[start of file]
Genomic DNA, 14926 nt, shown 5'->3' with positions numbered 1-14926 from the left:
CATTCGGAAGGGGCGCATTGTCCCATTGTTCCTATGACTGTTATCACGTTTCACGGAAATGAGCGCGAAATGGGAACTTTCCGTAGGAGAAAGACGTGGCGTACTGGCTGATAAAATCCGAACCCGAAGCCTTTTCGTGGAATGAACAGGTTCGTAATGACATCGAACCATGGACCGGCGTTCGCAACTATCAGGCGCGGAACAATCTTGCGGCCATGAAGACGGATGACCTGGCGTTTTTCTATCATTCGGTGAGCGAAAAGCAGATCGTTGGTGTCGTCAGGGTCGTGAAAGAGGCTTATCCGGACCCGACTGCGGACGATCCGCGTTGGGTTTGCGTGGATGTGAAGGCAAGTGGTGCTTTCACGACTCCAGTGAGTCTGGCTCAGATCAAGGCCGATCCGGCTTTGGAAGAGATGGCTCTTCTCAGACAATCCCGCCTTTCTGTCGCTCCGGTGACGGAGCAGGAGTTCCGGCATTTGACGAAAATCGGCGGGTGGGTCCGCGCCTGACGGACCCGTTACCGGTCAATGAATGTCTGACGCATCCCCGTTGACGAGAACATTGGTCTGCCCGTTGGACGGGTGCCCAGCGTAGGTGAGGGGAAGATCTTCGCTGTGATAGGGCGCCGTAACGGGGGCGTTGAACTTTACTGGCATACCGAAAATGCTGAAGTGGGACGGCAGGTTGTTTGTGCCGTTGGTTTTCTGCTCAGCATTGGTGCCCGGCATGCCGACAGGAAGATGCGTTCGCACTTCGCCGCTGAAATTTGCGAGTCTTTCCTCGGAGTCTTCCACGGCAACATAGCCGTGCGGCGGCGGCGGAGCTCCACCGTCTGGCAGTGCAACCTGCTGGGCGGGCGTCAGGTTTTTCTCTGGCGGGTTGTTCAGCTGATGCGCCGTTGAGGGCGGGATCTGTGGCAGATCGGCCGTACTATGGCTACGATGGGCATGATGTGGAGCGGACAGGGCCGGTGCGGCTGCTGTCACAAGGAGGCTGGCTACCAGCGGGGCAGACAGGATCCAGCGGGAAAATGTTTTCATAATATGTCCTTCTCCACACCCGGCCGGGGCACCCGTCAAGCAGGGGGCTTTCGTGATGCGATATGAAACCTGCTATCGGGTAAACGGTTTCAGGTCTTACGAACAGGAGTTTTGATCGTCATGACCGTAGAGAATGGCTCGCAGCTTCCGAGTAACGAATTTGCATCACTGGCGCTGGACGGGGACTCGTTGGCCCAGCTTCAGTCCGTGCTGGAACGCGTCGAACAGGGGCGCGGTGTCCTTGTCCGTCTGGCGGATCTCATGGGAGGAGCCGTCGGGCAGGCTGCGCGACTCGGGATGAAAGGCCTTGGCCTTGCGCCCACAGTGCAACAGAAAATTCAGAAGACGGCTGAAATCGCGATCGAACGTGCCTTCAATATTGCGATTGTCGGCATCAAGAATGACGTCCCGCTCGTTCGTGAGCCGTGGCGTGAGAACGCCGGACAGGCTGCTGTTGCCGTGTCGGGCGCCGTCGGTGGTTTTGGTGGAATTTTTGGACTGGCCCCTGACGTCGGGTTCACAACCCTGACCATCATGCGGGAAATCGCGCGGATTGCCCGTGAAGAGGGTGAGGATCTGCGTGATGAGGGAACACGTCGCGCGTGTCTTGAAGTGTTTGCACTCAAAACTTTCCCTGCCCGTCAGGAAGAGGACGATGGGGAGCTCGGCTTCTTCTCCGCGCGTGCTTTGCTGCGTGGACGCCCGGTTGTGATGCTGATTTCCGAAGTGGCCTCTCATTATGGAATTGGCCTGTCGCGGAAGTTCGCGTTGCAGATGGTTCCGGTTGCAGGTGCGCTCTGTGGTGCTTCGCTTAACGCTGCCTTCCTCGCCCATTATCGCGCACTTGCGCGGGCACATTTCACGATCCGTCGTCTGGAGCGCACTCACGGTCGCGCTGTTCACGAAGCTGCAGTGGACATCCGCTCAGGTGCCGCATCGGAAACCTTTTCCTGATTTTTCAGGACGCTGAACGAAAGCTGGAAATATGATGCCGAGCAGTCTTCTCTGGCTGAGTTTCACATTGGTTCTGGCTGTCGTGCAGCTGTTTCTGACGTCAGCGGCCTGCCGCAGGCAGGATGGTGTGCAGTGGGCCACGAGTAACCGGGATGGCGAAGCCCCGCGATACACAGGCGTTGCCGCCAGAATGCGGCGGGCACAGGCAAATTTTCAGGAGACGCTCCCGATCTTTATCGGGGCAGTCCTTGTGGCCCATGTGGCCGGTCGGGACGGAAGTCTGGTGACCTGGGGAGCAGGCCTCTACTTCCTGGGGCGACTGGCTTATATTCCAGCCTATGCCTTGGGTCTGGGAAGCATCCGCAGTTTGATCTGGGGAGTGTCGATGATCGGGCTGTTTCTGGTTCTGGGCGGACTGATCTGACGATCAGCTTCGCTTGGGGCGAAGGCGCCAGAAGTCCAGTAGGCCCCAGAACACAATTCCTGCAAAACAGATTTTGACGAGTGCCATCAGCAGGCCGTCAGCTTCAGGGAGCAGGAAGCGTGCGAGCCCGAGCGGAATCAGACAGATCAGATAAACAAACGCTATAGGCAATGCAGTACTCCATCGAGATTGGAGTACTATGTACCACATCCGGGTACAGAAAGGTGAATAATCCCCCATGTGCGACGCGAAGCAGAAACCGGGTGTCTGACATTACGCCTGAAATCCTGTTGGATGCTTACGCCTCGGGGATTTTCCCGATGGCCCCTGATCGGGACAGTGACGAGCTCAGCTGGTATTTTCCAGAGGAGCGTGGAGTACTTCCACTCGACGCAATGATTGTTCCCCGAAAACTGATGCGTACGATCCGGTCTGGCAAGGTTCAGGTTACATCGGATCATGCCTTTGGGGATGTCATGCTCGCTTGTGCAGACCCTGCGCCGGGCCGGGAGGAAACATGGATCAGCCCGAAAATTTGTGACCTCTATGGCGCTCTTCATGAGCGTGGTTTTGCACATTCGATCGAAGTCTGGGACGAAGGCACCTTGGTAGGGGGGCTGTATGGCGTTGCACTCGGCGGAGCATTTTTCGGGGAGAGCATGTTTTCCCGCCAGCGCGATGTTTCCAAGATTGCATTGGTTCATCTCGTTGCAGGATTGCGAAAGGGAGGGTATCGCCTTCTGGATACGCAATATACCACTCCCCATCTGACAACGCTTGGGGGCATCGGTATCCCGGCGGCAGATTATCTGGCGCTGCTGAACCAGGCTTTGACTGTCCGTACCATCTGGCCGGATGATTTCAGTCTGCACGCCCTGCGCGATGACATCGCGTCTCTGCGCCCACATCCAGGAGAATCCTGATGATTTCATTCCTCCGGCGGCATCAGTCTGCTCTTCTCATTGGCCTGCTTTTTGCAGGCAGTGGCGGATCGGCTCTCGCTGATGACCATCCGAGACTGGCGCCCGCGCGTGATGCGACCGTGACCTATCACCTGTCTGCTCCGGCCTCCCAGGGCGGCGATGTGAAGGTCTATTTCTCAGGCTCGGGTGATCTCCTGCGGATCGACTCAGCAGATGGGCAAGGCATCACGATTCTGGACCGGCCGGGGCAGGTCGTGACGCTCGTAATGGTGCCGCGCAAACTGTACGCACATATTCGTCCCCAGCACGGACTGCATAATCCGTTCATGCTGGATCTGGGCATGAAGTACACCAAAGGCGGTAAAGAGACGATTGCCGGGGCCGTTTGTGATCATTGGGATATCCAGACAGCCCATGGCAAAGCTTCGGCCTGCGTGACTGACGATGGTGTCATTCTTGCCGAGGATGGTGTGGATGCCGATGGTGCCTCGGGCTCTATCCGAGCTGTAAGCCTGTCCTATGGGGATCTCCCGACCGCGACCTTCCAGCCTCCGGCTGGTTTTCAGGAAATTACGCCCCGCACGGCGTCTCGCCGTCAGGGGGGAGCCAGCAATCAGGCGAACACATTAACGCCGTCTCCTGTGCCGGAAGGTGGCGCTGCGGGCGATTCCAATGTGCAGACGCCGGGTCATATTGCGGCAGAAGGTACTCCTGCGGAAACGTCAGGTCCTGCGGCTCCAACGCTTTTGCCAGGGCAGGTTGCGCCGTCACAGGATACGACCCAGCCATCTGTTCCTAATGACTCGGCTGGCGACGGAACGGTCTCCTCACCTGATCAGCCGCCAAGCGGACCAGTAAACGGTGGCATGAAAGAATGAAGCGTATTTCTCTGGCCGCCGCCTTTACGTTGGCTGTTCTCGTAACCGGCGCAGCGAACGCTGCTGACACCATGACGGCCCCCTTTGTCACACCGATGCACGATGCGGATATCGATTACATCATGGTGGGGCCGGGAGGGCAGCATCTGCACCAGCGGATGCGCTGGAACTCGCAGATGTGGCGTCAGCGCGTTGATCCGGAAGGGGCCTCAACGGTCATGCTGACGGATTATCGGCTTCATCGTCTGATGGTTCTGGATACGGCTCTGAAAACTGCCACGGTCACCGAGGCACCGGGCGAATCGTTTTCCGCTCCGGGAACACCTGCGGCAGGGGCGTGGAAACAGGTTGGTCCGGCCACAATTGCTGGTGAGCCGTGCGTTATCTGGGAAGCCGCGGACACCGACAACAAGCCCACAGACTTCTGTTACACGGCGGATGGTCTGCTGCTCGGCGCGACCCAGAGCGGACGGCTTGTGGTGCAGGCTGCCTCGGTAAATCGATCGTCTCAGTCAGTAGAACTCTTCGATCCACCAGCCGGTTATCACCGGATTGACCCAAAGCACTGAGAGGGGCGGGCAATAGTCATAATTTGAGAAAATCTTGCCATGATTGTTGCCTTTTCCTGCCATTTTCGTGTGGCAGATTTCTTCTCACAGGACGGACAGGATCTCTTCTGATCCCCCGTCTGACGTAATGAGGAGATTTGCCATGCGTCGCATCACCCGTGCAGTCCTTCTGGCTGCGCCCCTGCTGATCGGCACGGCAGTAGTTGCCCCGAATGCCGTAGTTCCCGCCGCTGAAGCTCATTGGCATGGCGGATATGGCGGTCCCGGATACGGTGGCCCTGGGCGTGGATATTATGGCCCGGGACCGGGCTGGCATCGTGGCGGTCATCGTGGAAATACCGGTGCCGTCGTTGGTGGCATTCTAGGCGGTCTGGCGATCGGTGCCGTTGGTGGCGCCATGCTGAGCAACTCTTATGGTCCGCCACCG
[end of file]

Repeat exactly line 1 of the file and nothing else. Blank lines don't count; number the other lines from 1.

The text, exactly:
Genomic DNA, 14926 nt, shown 5'->3' with positions numbered 1-14926 from the left: